Mrs Readalot has always had a thing for stories about World War II. Not exactly a morbid fascination, more of a hunger to know what happened in those hellish years. and how anybody managed to come through it.
It started as an eight-year-old, winning "Hansi: Captive of the Swastika" as a Sunday School prize.
Young Miss R read that book over and over, until it fell apart. This was the first she'd ever heard of Hitler, or the Nazis (which in her innocence, she thought was pronounced "nayzzeys").
Young Miss R loved stories about real life heroes and heroines, those who would risk their lives to save others. Her imagination placed her right there, in Germany, and she wondered, what would she have done if she'd been there? Would she have kept her head down and tried to blend in, stay safe? Or would she have found the courage to do right in the midst of pure evil?
This question has always haunted her as she plowed through any and every WWII story she could lay her hands on. At age 13 Summer of My German Soldier left her devastated and weeping; in her twenties the complete Bodie Thoene series kept her awake at night; The Diary of Anne Frank, The Hiding Place, The Odessa File, The Book Thief and countless others have built up a vivid picture of Europe's struggle... and now she discovers that the Germans occupied Guernsey too.
British Guernsey, one of the Channel isles. English speaking, union-jack waving Guernsey.
And here comes a book to paint the human story: The Guernsey Literary and Potato Peel Pie Society.
A bit of a mouthful, that title. But what a book.
I'll let Mrs Readalot tell you about it in her own words...
Mrs Readalot Says:
I gobbled up this lovely read in a couple of nights. It's a little book, not too bulky for snuggling up with under the covers.
Unusual too. The story is told completely by way of a collection of letters.
The time-frame is early 1946; the War has just ended and people are trying to piece their lives back together.
The main character, Juliet, is a Writer, so of course I loved her at once.
Juliet comes across as a very likeable character: warm, funny, honest, loyal. Generous.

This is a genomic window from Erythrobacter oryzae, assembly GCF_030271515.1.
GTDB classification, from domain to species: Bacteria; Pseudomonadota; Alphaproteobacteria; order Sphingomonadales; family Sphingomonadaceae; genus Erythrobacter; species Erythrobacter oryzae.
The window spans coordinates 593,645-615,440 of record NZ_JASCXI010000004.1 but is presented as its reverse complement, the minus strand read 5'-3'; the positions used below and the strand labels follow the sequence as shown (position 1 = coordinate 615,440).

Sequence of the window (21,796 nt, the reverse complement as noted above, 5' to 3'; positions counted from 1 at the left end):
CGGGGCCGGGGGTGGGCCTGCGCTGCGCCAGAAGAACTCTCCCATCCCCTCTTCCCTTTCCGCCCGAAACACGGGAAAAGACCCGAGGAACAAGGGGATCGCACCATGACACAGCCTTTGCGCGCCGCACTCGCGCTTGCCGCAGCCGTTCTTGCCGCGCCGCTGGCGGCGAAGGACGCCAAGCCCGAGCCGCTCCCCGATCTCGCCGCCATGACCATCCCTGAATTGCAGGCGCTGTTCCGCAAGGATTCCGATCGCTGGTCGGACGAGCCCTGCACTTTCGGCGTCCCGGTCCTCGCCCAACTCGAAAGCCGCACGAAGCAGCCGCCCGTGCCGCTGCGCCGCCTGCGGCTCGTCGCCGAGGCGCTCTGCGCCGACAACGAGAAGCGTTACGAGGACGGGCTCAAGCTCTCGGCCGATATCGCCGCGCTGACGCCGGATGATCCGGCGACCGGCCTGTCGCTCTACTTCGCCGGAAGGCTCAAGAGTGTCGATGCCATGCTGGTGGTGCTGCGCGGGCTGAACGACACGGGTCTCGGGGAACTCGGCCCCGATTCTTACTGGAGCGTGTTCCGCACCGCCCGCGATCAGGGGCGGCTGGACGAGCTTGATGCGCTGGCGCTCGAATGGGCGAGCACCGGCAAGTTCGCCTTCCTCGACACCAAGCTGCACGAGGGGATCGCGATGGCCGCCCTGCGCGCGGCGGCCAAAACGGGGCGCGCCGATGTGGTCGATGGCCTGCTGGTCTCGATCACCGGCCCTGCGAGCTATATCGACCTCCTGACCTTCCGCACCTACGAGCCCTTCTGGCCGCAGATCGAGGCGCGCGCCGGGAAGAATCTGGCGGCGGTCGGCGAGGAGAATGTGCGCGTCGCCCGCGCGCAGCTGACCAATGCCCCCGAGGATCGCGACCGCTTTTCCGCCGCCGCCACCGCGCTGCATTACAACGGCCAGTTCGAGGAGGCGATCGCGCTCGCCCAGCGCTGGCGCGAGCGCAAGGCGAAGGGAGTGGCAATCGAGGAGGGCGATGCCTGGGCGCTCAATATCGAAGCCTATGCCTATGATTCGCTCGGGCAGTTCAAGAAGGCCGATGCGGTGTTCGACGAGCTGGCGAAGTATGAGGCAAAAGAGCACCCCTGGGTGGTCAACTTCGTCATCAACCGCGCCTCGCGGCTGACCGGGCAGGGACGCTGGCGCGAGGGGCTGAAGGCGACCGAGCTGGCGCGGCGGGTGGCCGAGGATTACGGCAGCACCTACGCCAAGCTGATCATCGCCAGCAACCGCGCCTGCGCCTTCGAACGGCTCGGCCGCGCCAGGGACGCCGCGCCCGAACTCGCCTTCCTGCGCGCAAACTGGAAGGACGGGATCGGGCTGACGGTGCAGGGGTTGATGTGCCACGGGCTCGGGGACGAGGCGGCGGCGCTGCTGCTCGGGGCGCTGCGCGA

Juliet lives in bombed-out London and has just found success as an author with her first book and is looking for something to write about next.
She receives a letter from a member of the Guernsey Literary Society and becomes intrigued.
I won't give too much away about the story, because you really should read it for yourself.
I learnt a lot from reading this book, about the German Occupation of Guernsey (about which i was previously ignorant), but this was not a heavy read at all. It was hopeful, original, heart warming and interesting.
But more than that, I fell in love with Guernsey. I want to go there! I want to meet Juliet and Dawsey and Kit, Amelia and Eben and Isola. I want to borrow some books and join in their bookclub; I want to write by the window of Elizabeth's seaside cottage. I think I'll be adding "Visit Guernsey" onto my Bucket List.
And Pssssst! They're making a movie of the book soon, starring Kate Winslet.
I. CAN'T. WAIT.
Mrs Readalot rates The Guernsey Literary and Potato Peel Pie Society: ♥♥♥♥♥
Need more convincing?
Read Remaliah's wonderful review over at Lily & Georgie (our Book Club Host for February); she made me want to hurry up and finish my George RR Martin and dive into Guernsey!
You can also check out what the people on Good Reads think about this book... (a great place to find out about a book before you buy it)
If you need no further convincing, just jump over to Book Depository and grab a copy of your own for a mere NZ$9.64 - free postage anywhere in the world.
Mrs Readalot's Bloggy Bookclub
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